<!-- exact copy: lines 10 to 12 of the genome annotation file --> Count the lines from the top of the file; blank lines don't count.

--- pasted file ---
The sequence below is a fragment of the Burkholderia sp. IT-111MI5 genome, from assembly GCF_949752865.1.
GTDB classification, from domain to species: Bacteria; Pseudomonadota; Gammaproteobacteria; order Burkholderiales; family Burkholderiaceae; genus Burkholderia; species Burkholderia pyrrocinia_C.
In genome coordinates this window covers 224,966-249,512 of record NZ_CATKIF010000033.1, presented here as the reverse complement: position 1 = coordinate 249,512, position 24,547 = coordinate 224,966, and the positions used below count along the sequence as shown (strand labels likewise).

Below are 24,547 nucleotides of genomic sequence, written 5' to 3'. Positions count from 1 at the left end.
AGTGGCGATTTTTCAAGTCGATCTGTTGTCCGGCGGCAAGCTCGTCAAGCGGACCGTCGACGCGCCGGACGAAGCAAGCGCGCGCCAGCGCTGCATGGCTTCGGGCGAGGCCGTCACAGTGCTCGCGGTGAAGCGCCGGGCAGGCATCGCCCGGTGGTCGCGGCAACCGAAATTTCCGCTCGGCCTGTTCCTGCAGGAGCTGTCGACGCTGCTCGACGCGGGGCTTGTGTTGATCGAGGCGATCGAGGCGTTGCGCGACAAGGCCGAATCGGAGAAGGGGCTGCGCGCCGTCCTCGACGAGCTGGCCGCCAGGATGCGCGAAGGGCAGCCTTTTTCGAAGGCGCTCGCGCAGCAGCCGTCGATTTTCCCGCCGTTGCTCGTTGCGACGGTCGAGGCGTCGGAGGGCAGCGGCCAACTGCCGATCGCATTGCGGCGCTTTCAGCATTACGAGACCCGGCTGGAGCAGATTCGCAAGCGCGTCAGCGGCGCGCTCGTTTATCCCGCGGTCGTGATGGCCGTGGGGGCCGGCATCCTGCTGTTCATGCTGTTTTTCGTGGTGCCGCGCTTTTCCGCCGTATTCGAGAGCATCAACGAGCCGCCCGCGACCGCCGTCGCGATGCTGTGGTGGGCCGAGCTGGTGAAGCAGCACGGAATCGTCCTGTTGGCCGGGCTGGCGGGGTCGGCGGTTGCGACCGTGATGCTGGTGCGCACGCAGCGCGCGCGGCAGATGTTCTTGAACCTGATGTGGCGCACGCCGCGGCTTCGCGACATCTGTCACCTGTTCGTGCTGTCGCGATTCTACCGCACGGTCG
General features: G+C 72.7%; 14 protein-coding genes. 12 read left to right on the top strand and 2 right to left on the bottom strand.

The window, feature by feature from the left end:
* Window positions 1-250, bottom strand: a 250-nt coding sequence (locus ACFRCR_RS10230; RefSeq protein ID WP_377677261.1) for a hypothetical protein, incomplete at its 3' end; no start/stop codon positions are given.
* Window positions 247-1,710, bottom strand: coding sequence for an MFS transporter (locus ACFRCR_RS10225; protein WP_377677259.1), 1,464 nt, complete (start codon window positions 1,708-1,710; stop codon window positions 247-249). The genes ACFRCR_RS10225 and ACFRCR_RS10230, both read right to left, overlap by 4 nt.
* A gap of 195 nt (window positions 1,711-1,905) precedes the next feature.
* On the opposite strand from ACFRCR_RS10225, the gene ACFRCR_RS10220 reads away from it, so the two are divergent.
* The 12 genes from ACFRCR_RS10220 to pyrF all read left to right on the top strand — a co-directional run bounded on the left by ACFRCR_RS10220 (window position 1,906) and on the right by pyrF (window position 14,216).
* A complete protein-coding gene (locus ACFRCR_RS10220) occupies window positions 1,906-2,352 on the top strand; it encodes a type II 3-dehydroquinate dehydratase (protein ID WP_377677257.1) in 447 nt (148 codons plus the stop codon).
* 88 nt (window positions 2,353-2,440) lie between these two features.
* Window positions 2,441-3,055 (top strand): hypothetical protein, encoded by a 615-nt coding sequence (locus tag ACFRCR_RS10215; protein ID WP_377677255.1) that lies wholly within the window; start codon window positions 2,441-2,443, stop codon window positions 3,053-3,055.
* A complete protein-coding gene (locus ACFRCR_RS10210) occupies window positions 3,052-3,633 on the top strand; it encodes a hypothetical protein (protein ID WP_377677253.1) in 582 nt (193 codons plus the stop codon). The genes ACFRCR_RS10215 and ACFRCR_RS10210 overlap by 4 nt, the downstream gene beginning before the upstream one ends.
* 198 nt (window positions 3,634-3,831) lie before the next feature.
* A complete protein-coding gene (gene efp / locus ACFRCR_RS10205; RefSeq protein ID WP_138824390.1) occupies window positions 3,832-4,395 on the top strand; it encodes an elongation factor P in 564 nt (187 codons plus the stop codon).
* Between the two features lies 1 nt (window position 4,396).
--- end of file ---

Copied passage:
* A gap of 195 nt (window positions 1,711-1,905) precedes the next feature.
* On the opposite strand from ACFRCR_RS10225, the gene ACFRCR_RS10220 reads away from it, so the two are divergent.
* The 12 genes from ACFRCR_RS10220 to pyrF all read left to right on the top strand — a co-directional run bounded on the left by ACFRCR_RS10220 (window position 1,906) and on the right by pyrF (window position 14,216).